FDA taking a closer look at “antibacterial” soaps

[excerpts from FDA press release]

FDA Taking Closer Look at ‘Antibacterial’ Soap

When you’re buying soaps and body washes, do you reach for the bar or bottle labeled “antibacterial”? Are you thinking that these products, in addition to keeping you clean, will reduce your risk of getting sick or passing on germs to others?

Not necessarily, according to experts at the Food and Drug Administration (FDA).
In fact, there currently is no evidence that over-the-counter (OTC) antibacterial soap products are any more effective at preventing illness than washing with plain soap and water, says Colleen Rogers, Ph.D., a lead microbiologist at FDA.
– this seems reasonably defensible, although whether the FDA and the federal gov’t should be getting involved to this extent is another issue. But their claim, that these “antibacterial” additives don’t do any good so therefore shouldn’t be marketed in that manner, and that there’s a (very theoretical) downside to their mass usage, has some validity.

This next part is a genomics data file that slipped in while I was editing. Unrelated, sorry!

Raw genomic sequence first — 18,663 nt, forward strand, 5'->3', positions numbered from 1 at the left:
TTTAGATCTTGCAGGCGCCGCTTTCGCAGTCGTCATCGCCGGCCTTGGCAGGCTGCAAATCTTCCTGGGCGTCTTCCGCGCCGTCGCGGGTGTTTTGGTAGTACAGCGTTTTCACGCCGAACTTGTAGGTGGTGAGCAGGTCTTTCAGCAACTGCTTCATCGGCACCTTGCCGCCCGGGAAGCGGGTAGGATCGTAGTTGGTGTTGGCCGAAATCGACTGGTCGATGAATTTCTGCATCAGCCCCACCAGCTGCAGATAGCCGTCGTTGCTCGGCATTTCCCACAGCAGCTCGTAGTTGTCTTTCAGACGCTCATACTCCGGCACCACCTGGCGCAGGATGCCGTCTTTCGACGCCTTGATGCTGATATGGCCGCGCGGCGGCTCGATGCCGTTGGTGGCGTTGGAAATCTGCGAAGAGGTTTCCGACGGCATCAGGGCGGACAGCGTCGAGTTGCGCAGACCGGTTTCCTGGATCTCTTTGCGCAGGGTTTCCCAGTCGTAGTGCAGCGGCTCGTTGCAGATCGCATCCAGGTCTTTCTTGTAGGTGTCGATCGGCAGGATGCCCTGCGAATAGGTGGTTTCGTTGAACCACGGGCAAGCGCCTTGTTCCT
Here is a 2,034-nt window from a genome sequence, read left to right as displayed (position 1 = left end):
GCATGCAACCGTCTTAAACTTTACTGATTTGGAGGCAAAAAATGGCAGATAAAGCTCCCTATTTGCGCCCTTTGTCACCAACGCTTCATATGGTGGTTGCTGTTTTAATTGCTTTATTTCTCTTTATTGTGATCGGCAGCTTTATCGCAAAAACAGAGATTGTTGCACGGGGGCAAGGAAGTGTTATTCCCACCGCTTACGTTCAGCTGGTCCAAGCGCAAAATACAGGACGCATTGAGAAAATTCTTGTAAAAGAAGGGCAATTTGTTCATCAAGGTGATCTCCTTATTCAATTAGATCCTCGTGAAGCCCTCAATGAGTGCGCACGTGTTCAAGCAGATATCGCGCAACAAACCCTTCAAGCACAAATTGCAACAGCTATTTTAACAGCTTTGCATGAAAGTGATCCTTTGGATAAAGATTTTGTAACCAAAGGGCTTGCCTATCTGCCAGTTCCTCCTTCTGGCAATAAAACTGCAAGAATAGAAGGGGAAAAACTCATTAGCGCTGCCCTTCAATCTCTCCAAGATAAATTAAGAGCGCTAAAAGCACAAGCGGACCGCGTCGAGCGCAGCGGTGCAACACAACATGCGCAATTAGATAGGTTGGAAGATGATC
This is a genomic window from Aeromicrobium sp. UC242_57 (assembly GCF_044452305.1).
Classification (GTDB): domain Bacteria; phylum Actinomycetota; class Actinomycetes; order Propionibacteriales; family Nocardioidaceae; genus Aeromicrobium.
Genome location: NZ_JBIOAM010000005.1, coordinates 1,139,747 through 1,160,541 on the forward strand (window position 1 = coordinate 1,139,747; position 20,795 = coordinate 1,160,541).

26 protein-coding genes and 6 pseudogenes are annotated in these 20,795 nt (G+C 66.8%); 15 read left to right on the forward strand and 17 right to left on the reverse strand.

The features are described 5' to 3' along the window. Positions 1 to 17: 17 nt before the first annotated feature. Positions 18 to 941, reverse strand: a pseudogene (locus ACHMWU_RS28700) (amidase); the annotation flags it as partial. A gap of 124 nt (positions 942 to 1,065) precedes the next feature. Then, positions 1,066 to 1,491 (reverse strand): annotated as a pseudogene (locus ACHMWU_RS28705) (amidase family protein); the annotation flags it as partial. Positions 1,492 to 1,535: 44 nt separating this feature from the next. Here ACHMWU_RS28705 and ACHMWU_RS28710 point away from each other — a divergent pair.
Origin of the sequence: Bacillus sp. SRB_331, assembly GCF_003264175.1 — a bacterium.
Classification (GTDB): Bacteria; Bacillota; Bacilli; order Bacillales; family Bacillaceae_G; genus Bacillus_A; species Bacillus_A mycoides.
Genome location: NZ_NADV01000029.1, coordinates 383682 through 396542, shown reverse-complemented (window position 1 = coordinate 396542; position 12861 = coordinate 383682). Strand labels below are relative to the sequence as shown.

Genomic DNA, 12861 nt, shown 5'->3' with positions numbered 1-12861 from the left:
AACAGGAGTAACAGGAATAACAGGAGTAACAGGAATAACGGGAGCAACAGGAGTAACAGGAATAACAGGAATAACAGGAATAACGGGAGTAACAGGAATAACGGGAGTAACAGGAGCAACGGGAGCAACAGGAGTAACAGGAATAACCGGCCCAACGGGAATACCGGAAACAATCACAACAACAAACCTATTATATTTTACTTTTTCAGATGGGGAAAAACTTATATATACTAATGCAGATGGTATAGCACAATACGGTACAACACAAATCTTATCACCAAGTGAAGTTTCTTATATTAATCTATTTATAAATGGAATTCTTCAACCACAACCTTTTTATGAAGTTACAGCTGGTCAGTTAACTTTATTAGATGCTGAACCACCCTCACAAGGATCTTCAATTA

– on the other hand, when I was growing up… I was taking bubble baths with PhisoHex. And look at me now. Err, maybe not…

rest: http://www.fda.gov/ForConsumers/ConsumerUpdates/ucm378393.htm

7 responses to “FDA taking a closer look at “antibacterial” soaps

  1. Ok, let’s get it stratight. The world is not a sterile place. It is inhabited by microorganism except in places where the conditions are prohibitive–extreme cold or hot would be examples.

    So, other than catering to the neuroses of anxious comfortable people, what was the reason for antibacterial soaps?